Children’s Healthcare of Atlanta is facing a class action lawsuit for using website tracking codes. Based on the lawsuit, Children’s Healthcare of Atlanta used Meta pixel tracking code on its MyChart patient portal and its website. Children’s Healthcare of Atlanta wanted to gather information for marketing purposes through the tracking code and sent the collected information to Facebook, which was employed to serve targeted advertisements.

The Superior Court of DeKalb County State of Georgia is litigating the lawsuit, which alleges that the tracking code was intentionally set up to gather user information from the website and patient site and that the tracking code sent information to Facebook, which includes sensitive health data like data about patients’ health issues, consultation information, and treatments. The data wasn’t unidentified, since it was connected to individuals through identifiers like Facebook IDs, IP addresses, and browser and device details.

The lawsuit claims that using tracking code on the website and patient portal, and the succeeding disclosures of protected health information (PHI) to Facebook violated the Health Insurance Portability and Accountability Act (HIPAA) and the Children’s Healthcare of Atlanta privacy policy. The plaintiff claims that she was not told that Children’s Healthcare of Atlanta would be disclosing her and her children’s info to third parties for income purposes, did not give her permission, and was not informed that the information will be made available to Facebook, which the lawsuit identified as a company with a history of consumer privacy violation just to increase advertising revenue.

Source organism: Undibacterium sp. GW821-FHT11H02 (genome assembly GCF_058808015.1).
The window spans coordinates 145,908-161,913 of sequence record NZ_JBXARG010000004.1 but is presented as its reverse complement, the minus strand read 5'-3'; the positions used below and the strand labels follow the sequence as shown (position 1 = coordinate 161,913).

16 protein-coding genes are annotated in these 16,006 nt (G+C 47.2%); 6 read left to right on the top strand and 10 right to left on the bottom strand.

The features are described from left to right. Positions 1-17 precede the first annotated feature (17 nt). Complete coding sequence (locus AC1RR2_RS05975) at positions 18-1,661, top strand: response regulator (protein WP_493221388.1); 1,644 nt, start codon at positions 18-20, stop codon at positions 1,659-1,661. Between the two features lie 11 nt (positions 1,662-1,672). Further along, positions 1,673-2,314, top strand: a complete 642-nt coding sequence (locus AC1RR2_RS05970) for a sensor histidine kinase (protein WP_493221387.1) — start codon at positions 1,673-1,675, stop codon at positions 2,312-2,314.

The lawsuit claims the plaintiff and class members were hurt by the disclosures, which include but are not restricted to an attack on their privacy rights, and alleges invasion of privacy, negligence, negligence per se, breach of implied contract, breach of fiduciary duty, unjust enrichment, bailment and breach of confidence. The lawsuit wants damages and other payments that the court believes are just and appropriate. The legal representatives of the plaintiff and class are lawyers from the law companies Alonso Wirth; Stranch, Jennings & Garvey; Cohen & Malad; and Turke & Strauss.

The Seattle Children’s Hospital (SCH) lawsuit had the same accusations about using Meta pixel but a Washington court lately dismissed the case with prejudice. Seattle Children’s Hospital contended that it only sent anonymous information to third parties, that its privacy policy explained the sharing of anonymous information with third parties, and that no tracking code was placed on its patient site. SCH stated any identifiable data that was shared was because the plaintiffs were using browsers that they authorized to share identified data.

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John Blacksmith

John Blacksmith is a journalist with several years experience in both print and online publications. John has specialised in Information technology in the healthcare sector and in particular in healthcare data security and privacy. His focus on healthcare data means he has specialist knowledge of the HIPAA regulations. John has a degree in journalism.